Simply put, in the real estate industry, a 1031 real estate exchange is a switch of one real estate asset for another investment property that is not personal (such as a primary residence).

If you have a profit on an investment property that you are relinquishing, you will most likely be subject to capital gains tax. Depending on what state you live in, this tax can be north of 30%. Under current policy there is no limit to the amount of 1031 exchanges you can facilitate. In other words, “Swap till you Drop”.

Fortitude Investment Group believes this is one of the greatest estate planning tools afforded to real estate investors due to the stepped-up cost basis on inherited assets.

1. Timing Rules Associated with 1031 Real Estate Exchanges

Sellers can never take constructive receipt of funds on a relinquished property as this will automatically trigger a capital gains issue. Rather, funds at closing must be placed with a Qualified Intermediary. In our opinion, it is extremely important to work with a national 1031 Qualified Intermediary firm that is bonded and insured. Please feel free to reach out to Fortitude Investment Group for references on reputable national firms throughout the country.

Exchange Timeline

1a. After closing, a seller’s 45-day replacement identification period begins. This means that you only have 45 calendar days to identify a replacement property. After that you have an additional 135 calendar days to close on those properties that you have identified in the first 45 days. If you do not close on any of the properties you have identified, taxes will be due on any equity remaining with your Qualified Intermediary. If you diversified out of a single property into multiple properties and one or more of the multiple properties fall through after the 45 day ID window, you will be responsible for taxes owed on that amount—referred to as “BOOT”.


2.  "BOOT”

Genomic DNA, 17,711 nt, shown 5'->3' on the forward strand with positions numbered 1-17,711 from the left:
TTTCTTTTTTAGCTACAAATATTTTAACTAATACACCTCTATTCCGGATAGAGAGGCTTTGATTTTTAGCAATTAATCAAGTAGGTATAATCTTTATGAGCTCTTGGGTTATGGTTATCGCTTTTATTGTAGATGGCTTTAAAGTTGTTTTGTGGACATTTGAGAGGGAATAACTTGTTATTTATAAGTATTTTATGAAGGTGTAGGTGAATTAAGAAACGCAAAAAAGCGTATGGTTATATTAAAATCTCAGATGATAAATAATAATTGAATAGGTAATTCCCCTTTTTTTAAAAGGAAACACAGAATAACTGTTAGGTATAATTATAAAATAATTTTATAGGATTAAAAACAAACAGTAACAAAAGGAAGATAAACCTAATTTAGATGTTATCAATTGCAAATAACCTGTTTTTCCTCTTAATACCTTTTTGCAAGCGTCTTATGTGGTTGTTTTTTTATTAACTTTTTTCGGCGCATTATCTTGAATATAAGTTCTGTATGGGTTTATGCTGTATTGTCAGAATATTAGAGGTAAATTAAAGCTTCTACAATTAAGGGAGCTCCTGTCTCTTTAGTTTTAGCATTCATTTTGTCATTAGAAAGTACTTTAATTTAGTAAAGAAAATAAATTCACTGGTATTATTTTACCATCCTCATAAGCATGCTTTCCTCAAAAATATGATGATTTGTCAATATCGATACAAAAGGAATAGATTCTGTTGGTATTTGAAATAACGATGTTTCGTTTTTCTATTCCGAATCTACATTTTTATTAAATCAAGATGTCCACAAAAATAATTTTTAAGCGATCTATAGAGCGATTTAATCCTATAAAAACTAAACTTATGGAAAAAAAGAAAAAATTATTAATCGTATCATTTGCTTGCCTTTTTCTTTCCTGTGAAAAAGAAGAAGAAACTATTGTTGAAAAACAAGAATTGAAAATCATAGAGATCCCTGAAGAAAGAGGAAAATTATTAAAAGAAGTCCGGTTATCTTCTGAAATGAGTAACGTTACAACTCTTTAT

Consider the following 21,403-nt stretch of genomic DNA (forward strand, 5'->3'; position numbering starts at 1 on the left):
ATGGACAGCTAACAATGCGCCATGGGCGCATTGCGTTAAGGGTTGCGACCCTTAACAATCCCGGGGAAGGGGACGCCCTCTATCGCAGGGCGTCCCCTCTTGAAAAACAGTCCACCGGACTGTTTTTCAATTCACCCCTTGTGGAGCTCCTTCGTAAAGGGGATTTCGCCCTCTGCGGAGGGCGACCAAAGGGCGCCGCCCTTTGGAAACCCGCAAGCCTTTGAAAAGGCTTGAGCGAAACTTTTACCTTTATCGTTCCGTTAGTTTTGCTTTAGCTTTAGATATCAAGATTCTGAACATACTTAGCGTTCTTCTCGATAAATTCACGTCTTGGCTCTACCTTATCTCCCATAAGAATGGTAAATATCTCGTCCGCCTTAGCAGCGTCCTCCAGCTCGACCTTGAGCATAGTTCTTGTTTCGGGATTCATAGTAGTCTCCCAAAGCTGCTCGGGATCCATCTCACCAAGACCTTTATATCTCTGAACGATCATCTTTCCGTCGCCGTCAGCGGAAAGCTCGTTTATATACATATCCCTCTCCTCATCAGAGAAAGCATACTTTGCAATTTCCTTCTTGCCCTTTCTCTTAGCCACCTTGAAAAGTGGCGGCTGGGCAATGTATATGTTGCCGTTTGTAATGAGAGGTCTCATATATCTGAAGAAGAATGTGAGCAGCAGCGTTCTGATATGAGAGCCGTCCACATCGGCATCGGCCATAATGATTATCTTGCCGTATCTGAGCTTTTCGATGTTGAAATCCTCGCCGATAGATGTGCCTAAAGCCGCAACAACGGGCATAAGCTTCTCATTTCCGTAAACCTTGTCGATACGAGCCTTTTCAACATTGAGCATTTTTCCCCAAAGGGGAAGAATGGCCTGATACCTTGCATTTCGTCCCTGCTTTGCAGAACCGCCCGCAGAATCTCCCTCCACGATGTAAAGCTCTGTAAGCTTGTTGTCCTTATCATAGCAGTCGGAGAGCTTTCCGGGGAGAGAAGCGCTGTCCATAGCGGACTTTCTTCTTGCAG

Simply put, Boot is the cash that is left over that the Qualified Intermediary pays back to you after the 180 days. It is cash that has not been used in the 1031 exchange and is typically taxed as capital gains.


3. 1031 Real Estate Exchanges “Like-Kind” Is Broad


In other words, you can exchange out of a multifamily dwelling for triple net retail, student housing, or diversified multifamily properties, etc.


4. Mortgage Debt Must Be Replaced at Equal or Greater Levels on the Replacement Properties

This debt can be replaced by cash, but all net equity must be reinvested in the new property. Any equity retained after 180 days will be fully taxed.


5. Get Educated on 1031 Real Estate Exchanges Utilizing the Delaware Statutory Trust (DST) if You’re an Accredited Investor

1031 real estate exchanges utilizing the DST may be a viable alternative for many accredited investors looking for passive solutions on their replacement properties.

For as little as $100,000, you can relinquish your investment properties and diversify into institutional quality securitized real estate bought through Delaware Statutory Trust’s for a deeded beneficial interest in the entire DST. This can give you, as an accredited investor, the ability to diversify into multiple DSTs in various sectors such as multifamily, net lease, healthcare, student housing, etc. These alternative property investments are 100% passive investments to you and you hand over all control to the sponsor managing the DST.